• 37 go back to the drawings=
  • 38 R: =yeah exactly (.) so it’s better to have ATG1
  • 39 and AC00

The extract begins with Raj explaining an earlier suggestion he made about providing a simple description of the new ATG system to the operators. Hanan seems surprised and asks for further clarification using a string of statements with a rising intonation: ‘you think operator will understand ATG11’ (line 9), which indicates her initial disapproval of the idea. Amir takes Hanan’s side and issues a criticism using a negative evaluative adjective in line 10: ‘It’s confusing’. Just when Vivek takes the floor to express his compliance to act upon Amir’s criticism - ‘that’s ok we will’ (line 11) - Hanan interrupts him, this time with a rather mitigated monologue in which she weighs the pros and cons of Raj’s suggestion and builds up her argument, stating at first that ‘it’s it’s good as a maintenance’ (lines 12-13) followed by more explanation of why it is a favourable idea, and that despite her earlier concerns, she is considering this suggestion. To wrap up her argument, she uses multiple hedging devices: ’maybe’, T think', T guess’ to show that she understands Raj’s point of view and partially agrees with him. Finally, she uses the inclusive pronoun 4ve’ and deontic modal verb ‘need’ to draw on a conclusive decision - ‘we need the word ATG’ (line 16); her intention is perhaps to strengthen the sense of collective work and shared responsibility. Amir immediately seconds Hanan’s decision by echoing her statement ‘we need it’. This time, Raj shows his direct compliance and readiness to follow Hanan’s orders by issuing a question: ‘we get iff’ (line 19). Here, Amir takes the floor and responds to Raj with an affirmative 'yes’ followed by an order to cany on the implementation process. Vivek contributes with more explanation of the particulars of the operation from his point of view (lines 22-25). During this exchange, Hanan stays silent except for the minimal response ‘hmm’ to indicate that she has been attentively following the conversation.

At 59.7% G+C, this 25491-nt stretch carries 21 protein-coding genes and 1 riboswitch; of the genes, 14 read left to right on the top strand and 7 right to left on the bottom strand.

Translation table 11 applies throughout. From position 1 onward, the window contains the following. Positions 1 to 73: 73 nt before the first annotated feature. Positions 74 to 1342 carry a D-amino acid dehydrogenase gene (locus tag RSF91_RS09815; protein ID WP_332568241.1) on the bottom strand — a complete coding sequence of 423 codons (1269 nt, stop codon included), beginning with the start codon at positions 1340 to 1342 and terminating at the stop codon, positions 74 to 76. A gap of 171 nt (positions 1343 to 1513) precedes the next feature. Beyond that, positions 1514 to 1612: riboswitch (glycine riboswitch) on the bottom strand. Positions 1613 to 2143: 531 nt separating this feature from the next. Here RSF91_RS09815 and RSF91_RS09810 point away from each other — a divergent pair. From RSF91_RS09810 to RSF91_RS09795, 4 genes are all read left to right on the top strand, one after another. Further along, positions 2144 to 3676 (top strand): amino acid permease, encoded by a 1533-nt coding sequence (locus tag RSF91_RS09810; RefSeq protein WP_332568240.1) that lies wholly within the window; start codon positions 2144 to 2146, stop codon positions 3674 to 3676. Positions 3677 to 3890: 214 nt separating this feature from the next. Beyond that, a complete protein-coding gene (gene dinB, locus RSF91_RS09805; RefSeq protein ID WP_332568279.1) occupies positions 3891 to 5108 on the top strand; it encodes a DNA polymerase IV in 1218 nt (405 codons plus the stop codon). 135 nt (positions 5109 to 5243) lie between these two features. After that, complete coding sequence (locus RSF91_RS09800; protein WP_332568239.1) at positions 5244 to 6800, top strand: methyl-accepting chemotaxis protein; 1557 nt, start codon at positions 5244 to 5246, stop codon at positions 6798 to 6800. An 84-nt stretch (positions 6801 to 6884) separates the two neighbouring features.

The discussion of the implementation of the process between Amir, Raj, and Vivek takes a few more minutes, and Hanan, who has been attentive the whole time, finally takes the floor using the discourse marker ‘well’ to establish her turn (line 29). She examines the papers in her hand for few seconds, perhaps to gather her thoughts or to prepare the team for her counter argument. She revisits her earlier concern over the ATG message being incomprehensible to the operators, this time by using a more personal approach and referring to her experience and expertise in ‘systems’; in fact, she defines herself as 'a system person’ (lines 29-30), identifying with a community of engineers and disassociating herself from operators who have less expert knowledge: 'I am a system person I understand ATG means something to me’ (line 30). Raj uses the minimal response ‘yeah’ and the paraphrase ‘meaningful’ to show his total agreement with Hanan, who then echoes him with the word ‘meaningful’, and continues her turn (line 32). When she stops, Raj allows a few seconds to pass by before he makes further suggestions, also using the inclusive ‘we’ to stress the joint endeavour: ‘we can educate them’ (line 33). Before he carries on with his proposition, Hanan interrupts and disagrees with the words: ‘you forget’, and ‘even me after a while I will forget’. Here, Hanan seems to be generalising about people’s abilities to remember difficult acronyms. She is also revealing her own weakness here in order to soften the force of her disagreement with Raj. She clarifies her point further and finally repeats ‘I will forget’ twice for the purpose of emphasis (line 35). Amir uses a cooperative overlap to build on her argument, adding more reasons why he is not in favour of Raj’s suggestion. Faced with such opposition, Raj immediately shows his total compliance - ‘yeah exactly’ - and modifies his proposition.